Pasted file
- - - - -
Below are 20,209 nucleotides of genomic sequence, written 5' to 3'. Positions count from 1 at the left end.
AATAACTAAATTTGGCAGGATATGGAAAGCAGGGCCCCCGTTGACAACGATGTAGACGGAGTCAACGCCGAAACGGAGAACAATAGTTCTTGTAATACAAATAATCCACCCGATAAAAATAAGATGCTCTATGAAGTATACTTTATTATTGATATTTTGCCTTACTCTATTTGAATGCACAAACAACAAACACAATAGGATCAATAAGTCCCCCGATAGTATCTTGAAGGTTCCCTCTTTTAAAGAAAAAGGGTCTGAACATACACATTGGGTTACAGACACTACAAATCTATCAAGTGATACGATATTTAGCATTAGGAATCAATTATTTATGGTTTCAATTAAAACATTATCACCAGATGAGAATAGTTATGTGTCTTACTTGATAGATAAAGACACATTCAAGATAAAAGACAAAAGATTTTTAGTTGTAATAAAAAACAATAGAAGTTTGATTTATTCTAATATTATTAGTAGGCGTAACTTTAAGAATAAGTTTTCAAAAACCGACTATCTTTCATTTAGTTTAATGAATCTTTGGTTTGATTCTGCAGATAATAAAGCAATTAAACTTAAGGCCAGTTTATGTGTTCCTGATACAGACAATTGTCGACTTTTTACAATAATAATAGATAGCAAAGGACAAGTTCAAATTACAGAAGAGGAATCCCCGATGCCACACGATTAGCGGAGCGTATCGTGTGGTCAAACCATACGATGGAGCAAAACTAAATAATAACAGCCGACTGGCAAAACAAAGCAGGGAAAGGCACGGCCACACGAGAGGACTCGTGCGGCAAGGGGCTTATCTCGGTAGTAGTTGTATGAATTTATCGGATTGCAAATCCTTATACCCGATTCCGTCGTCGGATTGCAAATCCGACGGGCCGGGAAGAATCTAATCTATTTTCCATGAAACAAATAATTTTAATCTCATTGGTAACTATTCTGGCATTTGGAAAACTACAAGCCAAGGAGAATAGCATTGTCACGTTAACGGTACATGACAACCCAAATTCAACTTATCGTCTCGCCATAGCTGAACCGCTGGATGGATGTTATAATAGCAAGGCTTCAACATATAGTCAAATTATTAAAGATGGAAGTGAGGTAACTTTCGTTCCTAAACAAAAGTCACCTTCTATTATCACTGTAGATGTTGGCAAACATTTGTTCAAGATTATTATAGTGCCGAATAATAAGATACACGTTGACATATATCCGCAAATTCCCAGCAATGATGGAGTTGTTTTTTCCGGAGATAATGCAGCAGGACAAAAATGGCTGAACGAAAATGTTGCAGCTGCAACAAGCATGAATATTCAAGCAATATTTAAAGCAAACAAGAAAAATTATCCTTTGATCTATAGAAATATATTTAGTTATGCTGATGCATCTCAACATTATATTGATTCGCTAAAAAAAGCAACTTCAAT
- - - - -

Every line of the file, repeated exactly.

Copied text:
Below are 20,209 nucleotides of genomic sequence, written 5' to 3'. Positions count from 1 at the left end.
AATAACTAAATTTGGCAGGATATGGAAAGCAGGGCCCCCGTTGACAACGATGTAGACGGAGTCAACGCCGAAACGGAGAACAATAGTTCTTGTAATACAAATAATCCACCCGATAAAAATAAGATGCTCTATGAAGTATACTTTATTATTGATATTTTGCCTTACTCTATTTGAATGCACAAACAACAAACACAATAGGATCAATAAGTCCCCCGATAGTATCTTGAAGGTTCCCTCTTTTAAAGAAAAAGGGTCTGAACATACACATTGGGTTACAGACACTACAAATCTATCAAGTGATACGATATTTAGCATTAGGAATCAATTATTTATGGTTTCAATTAAAACATTATCACCAGATGAGAATAGTTATGTGTCTTACTTGATAGATAAAGACACATTCAAGATAAAAGACAAAAGATTTTTAGTTGTAATAAAAAACAATAGAAGTTTGATTTATTCTAATATTATTAGTAGGCGTAACTTTAAGAATAAGTTTTCAAAAACCGACTATCTTTCATTTAGTTTAATGAATCTTTGGTTTGATTCTGCAGATAATAAAGCAATTAAACTTAAGGCCAGTTTATGTGTTCCTGATACAGACAATTGTCGACTTTTTACAATAATAATAGATAGCAAAGGACAAGTTCAAATTACAGAAGAGGAATCCCCGATGCCACACGATTAGCGGAGCGTATCGTGTGGTCAAACCATACGATGGAGCAAAACTAAATAATAACAGCCGACTGGCAAAACAAAGCAGGGAAAGGCACGGCCACACGAGAGGACTCGTGCGGCAAGGGGCTTATCTCGGTAGTAGTTGTATGAATTTATCGGATTGCAAATCCTTATACCCGATTCCGTCGTCGGATTGCAAATCCGACGGGCCGGGAAGAATCTAATCTATTTTCCATGAAACAAATAATTTTAATCTCATTGGTAACTATTCTGGCATTTGGAAAACTACAAGCCAAGGAGAATAGCATTGTCACGTTAACGGTACATGACAACCCAAATTCAACTTATCGTCTCGCCATAGCTGAACCGCTGGATGGATGTTATAATAGCAAGGCTTCAACATATAGTCAAATTATTAAAGATGGAAGTGAGGTAACTTTCGTTCCTAAACAAAAGTCACCTTCTATTATCACTGTAGATGTTGGCAAACATTTGTTCAAGATTATTATAGTGCCGAATAATAAGATACACGTTGACATATATCCGCAAATTCCCAGCAATGATGGAGTTGTTTTTTCCGGAGATAATGCAGCAGGACAAAAATGGCTGAACGAAAATGTTGCAGCTGCAACAAGCATGAATATTCAAGCAATATTTAAAGCAAACAAGAAAAATTATCCTTTGATCTATAGAAATATATTTAGTTATGCTGATGCATCTCAACATTATATTGATTCGCTAAAAAAAGCAACTTCAAT